The Chinese culture is one that differs quite a bit from western culture. To the "layman from the west", one might view China as a place that produces cheap products, or a place that does not hold that high of an esteem compared with its neighboring countries, Japan and Korea. And while China has a much richer culture and heritage than it gets credit for, from a strategic standpoint, those in the business know that the Chinese market presents opportunities across multiple industries - manufacturing, consumer goods, services, etc. It is true that the global market dynamics might shift in the coming years, but China nevertheless is still a significant player in the game. Compared to countries like India, what has given luxury brands the kind of leverage they have in China?

 

On the Micro Level

One of the reasons behind this is that in China, the idea of personal success is closely associated with the accumulation of wealth and status. It is embedded in their culture. One noticeable example of this trait can be seen in Chinese New Year celebrations, the most important holiday in the Chinese calender. Wishes of health and wealth are aplenty during this time. A lot of the visual imagery and auspicious rituals also correspond to the idea of accumulating prosperity. And when wealth does accumulate, what happens?

It's interesting how the general perception of wealth is more extroverted than introverted, and luxury products feed that perception, providing a tangible way for one to express their status and wealth. While commitment to invest in a nice house or an expensive car is often out of reach for the middle class, a handbag is something that is attainable while still carrying the association of a certain social status. Hence, luxury fashion goods present to the masses an attainable status of wealth. Also, Chinese consumers want the real deal when it comes to luxury goods, conveniently feigning off imitation brands and funneling income into legitimate luxury brands. Luxury services, like spas and wellness activities are also on the rise, perhaps a reflection of the direction product design in general is heading, where services and digital experiences take center place over physical products.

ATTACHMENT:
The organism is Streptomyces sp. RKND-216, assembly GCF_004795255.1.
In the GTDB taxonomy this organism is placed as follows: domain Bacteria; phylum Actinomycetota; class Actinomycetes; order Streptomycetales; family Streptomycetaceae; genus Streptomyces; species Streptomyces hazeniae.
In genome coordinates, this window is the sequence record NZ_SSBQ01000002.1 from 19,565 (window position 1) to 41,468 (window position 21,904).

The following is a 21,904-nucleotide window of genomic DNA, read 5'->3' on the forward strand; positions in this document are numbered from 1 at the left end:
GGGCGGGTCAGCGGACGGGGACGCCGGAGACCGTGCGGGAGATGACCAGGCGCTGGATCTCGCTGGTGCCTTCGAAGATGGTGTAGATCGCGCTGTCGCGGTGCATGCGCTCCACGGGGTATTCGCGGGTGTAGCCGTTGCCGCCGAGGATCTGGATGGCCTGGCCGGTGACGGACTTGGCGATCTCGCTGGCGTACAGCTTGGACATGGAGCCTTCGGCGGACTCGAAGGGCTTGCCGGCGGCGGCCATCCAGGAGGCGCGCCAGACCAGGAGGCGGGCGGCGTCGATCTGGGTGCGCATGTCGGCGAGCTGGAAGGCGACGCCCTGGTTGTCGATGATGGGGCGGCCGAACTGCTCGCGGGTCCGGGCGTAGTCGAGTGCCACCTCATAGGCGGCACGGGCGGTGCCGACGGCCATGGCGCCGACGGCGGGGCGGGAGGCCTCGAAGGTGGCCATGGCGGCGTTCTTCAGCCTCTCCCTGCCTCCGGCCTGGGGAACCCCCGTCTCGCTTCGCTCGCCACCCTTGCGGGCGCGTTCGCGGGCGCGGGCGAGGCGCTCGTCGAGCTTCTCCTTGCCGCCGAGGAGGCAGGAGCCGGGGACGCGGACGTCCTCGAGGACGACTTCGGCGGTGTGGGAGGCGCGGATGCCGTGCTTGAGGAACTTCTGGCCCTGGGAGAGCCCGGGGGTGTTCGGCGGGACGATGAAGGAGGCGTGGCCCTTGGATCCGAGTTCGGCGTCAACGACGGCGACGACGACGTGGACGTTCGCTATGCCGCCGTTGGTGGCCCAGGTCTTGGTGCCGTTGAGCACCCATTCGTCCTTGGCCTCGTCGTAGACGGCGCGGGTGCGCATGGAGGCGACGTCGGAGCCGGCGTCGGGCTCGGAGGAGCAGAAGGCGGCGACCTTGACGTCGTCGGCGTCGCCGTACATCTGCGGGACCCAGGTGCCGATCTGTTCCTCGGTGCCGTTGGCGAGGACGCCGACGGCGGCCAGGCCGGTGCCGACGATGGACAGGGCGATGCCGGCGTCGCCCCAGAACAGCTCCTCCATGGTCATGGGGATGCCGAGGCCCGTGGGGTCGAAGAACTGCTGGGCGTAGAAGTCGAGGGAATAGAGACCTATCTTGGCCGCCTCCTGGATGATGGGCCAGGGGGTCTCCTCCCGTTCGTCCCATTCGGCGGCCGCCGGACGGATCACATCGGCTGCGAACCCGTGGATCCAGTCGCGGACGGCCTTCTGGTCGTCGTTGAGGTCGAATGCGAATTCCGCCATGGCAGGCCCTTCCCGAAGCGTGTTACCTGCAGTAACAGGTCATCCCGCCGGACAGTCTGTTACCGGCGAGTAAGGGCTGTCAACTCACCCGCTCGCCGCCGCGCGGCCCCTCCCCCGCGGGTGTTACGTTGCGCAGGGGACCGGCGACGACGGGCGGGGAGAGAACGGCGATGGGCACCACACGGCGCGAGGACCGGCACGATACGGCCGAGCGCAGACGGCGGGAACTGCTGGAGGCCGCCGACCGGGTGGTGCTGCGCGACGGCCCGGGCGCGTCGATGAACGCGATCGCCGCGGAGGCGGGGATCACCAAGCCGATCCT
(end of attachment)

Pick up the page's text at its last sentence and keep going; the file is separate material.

Kumquats, 金橘 (Jīn jú) share the same word as gold in Chinese, 金 (Jīn). It is commonly seen during Chinese New Year as a symbol of wealth and prosperity. The ideal of wealth is prevalent in Chinese culture. ( photo: Kenny Louie)

 Kumquats, 金橘 (Jīn jú) share the same word as gold in Chinese, 金 (Jīn). It is commonly seen during Chinese New Year as a symbol of wealth and prosperity. The ideal of wealth is prevalent in Chinese culture. (photo: Kenny Louie)

What's Next?

Luxury brands enjoy, and will continue to enjoy, a comfortable presence in the Chinese market as they are directly in line with the Chinese culture and its ideals. I find myself wondering, what strategies can brands in consumer products, or even digital products, employ in order to achieve the kind of leverage that the luxury market is experiencing? 

Shoemaking

I've always had a slight fascination with shoes, as it is an element of one's outfit that reflects mood, personality and style. Through my stint at Pensole last spring, I gained a deeper understanding and appreciation of footwear, not only for the design of shoes, but the whole storytelling and manufacturing aspect of it as well.

What I like about this video is that it personalizes the shoe making process, essentially embodying the soul of the craftsman into the shoe itself - perfectly befitting the aesthetic of the final product, a dress shoe. It wouldn't be as effective if it the final product was say a running shoe, for which a technology focused video would be more appropriate.

via theformed.com